Tree clearing at the Carr Farm development. The province and Northwood confirmed May 17 that the long-term facility will be located at the site. (Dagley Media photo)

FALL RIVER: A consultant’s review of the receiving water study of the treated effluent pipe that is to go into Lake Thomas has determined there will be “no measurable impact on the drinking water at the intake pipe.”

In essence, that means that with the dilution, flushing, distance, mixing and biodegradation, the effluent would be such that the levels would be non-existent or so low that they could not be detected or measured by any test, said Nova Scotia Environment and Climate Change (NSECC) spokeswoman Tracy Barron.

“Therefore, the wastewater approval issued by the Department in 2020 will remain in place,” she said.

Barron said NSECC understands that residents are concerned about the impacts of effluent discharge on the lake and drinking water. That’s why they had asked the developer to have the consultant do a due diligence review of the original receiving study to ensure that the intake pipe for the Lake Thomas Park Association has been considered.

A receiving water study assesses usage to ensure what is being done won’t have a negative impact .

She said NSECC’s only role in the development, known as the Carr Farm development, was in issuing the wastewater approval and ensuring there are no violations of the Environment Act.

“The review confirmed the findings of the original study upon which the approval was based,” said Barron. “NSECC has no further role.”

The decision by NSECC was disappointing to Lindsey Hamilton-Swaine, one of the 11 residents who get their drinking water just 250 metres from where the treated effluent pipe will come out in Lake Thomas.

“I’m very disappointed in our government that in 2022 we allow big companies to continue to destroy the environment for a dollar,” she said. “I can’t trust that there will not be a failure in their system, and this will cause me to not be able to drink the water that comes from my taps. I will be forced to buy water to drink to ensure my families safety.

“Unlike the government I want to protect my family. I can assure you that if these government officials lived on Lake Thomas and relied on it for clean drinking water for their families this would not be happening.”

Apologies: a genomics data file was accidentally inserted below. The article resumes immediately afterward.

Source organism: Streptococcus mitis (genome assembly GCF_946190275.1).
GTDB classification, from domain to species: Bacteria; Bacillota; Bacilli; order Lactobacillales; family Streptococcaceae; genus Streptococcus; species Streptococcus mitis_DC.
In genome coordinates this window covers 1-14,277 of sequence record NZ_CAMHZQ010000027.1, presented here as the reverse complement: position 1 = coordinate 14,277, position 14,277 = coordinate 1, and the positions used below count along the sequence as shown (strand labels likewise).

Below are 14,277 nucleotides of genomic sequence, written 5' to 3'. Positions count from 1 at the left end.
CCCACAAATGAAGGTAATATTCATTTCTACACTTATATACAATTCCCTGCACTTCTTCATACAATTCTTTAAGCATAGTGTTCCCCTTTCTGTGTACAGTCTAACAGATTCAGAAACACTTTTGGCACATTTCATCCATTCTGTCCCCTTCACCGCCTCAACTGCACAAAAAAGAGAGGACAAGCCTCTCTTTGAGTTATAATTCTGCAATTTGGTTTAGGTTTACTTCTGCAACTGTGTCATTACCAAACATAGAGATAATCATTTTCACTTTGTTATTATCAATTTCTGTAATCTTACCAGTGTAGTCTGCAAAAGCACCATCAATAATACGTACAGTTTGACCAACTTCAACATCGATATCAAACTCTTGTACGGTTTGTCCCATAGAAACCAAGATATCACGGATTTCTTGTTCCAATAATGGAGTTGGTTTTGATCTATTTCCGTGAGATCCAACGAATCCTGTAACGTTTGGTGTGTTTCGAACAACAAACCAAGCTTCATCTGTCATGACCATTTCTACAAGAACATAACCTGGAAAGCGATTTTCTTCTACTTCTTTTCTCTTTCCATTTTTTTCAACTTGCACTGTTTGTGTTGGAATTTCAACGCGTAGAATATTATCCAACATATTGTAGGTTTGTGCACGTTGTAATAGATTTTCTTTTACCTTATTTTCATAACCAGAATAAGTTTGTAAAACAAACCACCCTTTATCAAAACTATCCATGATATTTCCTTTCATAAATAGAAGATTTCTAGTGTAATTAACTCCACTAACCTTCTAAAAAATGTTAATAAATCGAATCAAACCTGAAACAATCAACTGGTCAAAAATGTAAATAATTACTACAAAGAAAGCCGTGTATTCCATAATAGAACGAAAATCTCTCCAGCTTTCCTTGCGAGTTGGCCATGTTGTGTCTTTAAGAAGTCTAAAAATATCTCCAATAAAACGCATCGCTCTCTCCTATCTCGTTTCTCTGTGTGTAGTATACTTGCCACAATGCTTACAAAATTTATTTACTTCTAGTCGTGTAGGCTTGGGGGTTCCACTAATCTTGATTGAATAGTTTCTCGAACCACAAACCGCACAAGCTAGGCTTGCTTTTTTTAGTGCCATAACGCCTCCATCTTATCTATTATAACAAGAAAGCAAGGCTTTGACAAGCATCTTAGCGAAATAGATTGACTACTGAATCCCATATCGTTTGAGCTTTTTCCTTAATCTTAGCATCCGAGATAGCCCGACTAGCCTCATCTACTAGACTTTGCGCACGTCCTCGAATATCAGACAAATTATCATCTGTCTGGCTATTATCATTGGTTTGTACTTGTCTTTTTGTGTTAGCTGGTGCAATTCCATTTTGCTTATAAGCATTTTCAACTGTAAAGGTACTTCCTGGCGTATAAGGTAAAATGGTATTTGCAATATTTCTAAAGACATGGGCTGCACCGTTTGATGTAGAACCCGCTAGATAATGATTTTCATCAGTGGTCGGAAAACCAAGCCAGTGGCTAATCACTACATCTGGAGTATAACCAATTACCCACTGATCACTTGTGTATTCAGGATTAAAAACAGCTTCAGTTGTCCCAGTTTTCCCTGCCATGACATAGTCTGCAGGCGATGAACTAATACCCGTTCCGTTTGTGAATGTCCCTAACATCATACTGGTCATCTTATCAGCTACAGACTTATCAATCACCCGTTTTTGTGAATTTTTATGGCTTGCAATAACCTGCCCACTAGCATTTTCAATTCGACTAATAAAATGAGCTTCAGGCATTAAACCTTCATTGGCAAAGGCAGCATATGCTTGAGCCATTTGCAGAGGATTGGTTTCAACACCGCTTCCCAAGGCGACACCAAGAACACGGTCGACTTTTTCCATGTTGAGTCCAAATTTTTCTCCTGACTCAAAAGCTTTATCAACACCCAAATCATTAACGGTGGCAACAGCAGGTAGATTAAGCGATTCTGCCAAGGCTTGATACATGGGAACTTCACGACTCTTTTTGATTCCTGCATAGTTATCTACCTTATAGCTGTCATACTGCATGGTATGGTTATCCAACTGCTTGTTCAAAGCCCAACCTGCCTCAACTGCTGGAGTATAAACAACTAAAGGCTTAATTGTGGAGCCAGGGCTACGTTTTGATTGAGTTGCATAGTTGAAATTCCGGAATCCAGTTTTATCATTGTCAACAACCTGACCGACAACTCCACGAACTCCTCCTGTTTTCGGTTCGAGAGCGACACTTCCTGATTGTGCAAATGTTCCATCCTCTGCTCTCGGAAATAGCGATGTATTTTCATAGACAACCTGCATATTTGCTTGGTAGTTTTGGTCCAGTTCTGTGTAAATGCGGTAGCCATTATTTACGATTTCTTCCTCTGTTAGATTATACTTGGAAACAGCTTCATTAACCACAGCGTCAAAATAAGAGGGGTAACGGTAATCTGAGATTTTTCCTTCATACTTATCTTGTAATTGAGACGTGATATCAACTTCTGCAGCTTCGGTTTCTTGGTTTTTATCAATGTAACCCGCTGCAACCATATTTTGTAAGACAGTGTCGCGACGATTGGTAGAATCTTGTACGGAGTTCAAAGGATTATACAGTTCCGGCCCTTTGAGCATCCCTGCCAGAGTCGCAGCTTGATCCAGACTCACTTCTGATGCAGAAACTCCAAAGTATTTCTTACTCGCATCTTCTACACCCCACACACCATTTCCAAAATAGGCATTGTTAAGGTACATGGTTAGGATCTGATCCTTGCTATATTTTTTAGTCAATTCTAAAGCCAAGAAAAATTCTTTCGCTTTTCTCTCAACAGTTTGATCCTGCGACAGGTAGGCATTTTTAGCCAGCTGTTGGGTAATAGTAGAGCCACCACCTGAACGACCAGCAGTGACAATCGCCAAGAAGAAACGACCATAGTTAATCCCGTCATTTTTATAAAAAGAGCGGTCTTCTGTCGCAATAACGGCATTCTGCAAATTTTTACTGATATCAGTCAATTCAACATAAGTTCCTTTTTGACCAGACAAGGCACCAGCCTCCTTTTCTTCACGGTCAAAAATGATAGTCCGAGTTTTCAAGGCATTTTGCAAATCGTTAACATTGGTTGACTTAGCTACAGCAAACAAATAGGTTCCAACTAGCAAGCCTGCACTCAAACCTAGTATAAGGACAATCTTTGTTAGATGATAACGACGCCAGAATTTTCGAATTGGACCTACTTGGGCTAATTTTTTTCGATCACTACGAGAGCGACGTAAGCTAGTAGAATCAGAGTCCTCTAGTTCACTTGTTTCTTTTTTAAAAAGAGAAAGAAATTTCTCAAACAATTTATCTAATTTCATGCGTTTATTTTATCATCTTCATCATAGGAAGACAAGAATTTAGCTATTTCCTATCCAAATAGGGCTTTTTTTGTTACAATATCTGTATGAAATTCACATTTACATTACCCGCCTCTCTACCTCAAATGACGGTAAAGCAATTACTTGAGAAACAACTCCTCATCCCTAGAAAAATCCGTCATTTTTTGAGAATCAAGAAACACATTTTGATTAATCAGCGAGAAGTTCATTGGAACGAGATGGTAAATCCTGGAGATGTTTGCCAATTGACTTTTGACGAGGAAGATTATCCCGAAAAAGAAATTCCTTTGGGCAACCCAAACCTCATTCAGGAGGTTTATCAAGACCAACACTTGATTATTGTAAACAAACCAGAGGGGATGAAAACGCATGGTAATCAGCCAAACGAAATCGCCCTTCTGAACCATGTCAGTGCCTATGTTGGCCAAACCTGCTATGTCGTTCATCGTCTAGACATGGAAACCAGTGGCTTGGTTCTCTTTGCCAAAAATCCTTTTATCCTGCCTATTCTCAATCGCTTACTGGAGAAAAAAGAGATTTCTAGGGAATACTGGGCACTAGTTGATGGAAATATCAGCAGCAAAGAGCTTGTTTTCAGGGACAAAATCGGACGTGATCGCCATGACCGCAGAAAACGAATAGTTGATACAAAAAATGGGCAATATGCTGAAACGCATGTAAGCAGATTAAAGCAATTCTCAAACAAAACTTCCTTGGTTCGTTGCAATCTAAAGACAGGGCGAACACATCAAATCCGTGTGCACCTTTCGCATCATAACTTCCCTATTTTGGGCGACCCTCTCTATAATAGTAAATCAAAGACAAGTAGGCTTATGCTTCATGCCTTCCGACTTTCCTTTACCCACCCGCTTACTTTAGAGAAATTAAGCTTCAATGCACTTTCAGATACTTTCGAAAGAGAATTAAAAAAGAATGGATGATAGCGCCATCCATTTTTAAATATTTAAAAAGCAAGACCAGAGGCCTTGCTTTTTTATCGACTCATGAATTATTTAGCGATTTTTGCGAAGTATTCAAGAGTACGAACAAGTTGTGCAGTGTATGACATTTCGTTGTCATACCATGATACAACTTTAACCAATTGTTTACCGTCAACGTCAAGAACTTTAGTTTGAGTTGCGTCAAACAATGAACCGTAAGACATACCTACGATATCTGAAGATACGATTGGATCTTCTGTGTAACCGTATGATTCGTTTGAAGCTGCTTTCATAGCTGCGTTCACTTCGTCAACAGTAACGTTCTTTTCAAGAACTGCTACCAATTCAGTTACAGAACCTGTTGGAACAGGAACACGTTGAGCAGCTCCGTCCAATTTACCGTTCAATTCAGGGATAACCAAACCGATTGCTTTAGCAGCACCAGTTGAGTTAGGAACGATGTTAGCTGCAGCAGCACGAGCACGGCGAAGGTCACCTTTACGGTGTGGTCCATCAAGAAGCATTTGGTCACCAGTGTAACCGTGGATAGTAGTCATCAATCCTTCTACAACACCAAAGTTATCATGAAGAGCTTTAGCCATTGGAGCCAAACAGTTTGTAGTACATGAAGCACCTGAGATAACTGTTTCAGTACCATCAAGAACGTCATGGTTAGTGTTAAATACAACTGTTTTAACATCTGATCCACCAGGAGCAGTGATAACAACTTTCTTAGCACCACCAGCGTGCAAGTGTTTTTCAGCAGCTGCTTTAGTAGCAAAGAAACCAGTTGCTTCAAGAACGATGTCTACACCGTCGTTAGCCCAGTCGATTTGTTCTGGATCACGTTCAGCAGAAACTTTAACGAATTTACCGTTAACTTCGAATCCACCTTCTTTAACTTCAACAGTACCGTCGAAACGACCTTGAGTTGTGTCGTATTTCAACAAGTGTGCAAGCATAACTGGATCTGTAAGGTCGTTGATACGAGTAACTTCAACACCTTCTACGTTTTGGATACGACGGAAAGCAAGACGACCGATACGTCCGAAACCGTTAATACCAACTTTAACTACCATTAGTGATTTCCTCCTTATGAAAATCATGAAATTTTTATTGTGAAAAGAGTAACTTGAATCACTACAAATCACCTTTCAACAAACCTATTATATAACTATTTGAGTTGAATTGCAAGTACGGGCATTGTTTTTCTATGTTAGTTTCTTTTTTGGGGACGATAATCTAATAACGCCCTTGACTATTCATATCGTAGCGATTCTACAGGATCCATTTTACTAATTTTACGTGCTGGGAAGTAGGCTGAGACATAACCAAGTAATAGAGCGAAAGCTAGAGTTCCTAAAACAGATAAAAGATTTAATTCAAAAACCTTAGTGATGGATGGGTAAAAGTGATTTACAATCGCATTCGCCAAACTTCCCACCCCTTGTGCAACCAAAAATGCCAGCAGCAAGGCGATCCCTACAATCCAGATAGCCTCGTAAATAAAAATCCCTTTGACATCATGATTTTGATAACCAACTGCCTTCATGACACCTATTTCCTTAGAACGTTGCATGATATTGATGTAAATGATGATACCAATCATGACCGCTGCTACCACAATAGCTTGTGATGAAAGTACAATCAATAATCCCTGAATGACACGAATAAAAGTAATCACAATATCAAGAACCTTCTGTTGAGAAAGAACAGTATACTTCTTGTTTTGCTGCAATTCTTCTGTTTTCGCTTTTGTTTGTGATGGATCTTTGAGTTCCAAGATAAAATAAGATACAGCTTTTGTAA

She wondered how HRM, and the province can ignore their own rules and turn a blind eye to the fact that there will be an increase to the phosphorus levels from the effluent water.

(Dagley Media photo)

Hamilton-Swaine said her family’s next step is to meet with a lawyer and see what can be done to stop this from happening.

She said MLA Brian Wong did meet with her and her father-in-law a few weeks ago with some NSECC officials that specialize in drinking water and the standards for wastewater.

“They tried to convince me to trust the science . But that’s really hard to do when corners were cut, and mistakes have already been made on this development.”

She felt that MLA Wong only met with them because he had to as their representative.

“It’s very disappointing,” she said.

Equally as disappointed was the reaction from Councillor Cathy Deagle Gammon.

“It’s disappointing that the review provided no change at all to the approval,” said Deagle Gammon on Sept. 23. “This resides exclusively with NSECC, and they have the final say.”

She was asked what avenues are left with residents to stop the treated effluent pipe from going into Lake Thomas, if any.

Deagle Gammon said she was aware the community citizen group has begun an online petition requestion Premier Tim Houston intervene. She said she has asked for a meeting with NSECC Minister Tim Halman and is awaiting a response.

“Other than ‘political will’ I’m really not sure what needs to happen for NSECC to change the decision to approve the sewage treatment plant (STP),” she said.

(Dagley Media photo)

When asked about how things have got to where they are as residents indicate that adding new pollutants from effluent originating from a new, large population of people is opposite of what municipal policy says, Deagle Gammon said it’s a great question with a complicated answer that everyone is still debating.

“My understanding at this time is that the Phosphorus Net Loading Study (PNLS) for the Carr Farm site does not take into account phosphorus that may be present within treated effluent leaving the site,” she explained.

“The discharge of treated effluent into the lake system from the private sewage treatment plant is regulated and monitored by NS Environment and Climate Change.

“The provincial approval of the Carr Farm sewage treatment plant and effluent discharge is based on the receiving waters study that establishes that the health of the lake will not be impacted.”

She said the debate is if HRM has a no net increase in phosphorus – why is ‘phosphorus from treated effluent’ not taken into consideration in the municipal approval.

“So, treated effluent discharge wasn’t a consideration at the time of policy development,” said Deagle Gammon. “It’s not in opposition to policy, just not addressed within policy.”

An online petition, while it can’t be submitted to the province or HRM as it does not meet their standard criteria, has been started as residents fight the effluent pipe going into the lake. It has seen more than 1,300 sign it as of 10 p.m. Sept. 23.

It can be found at: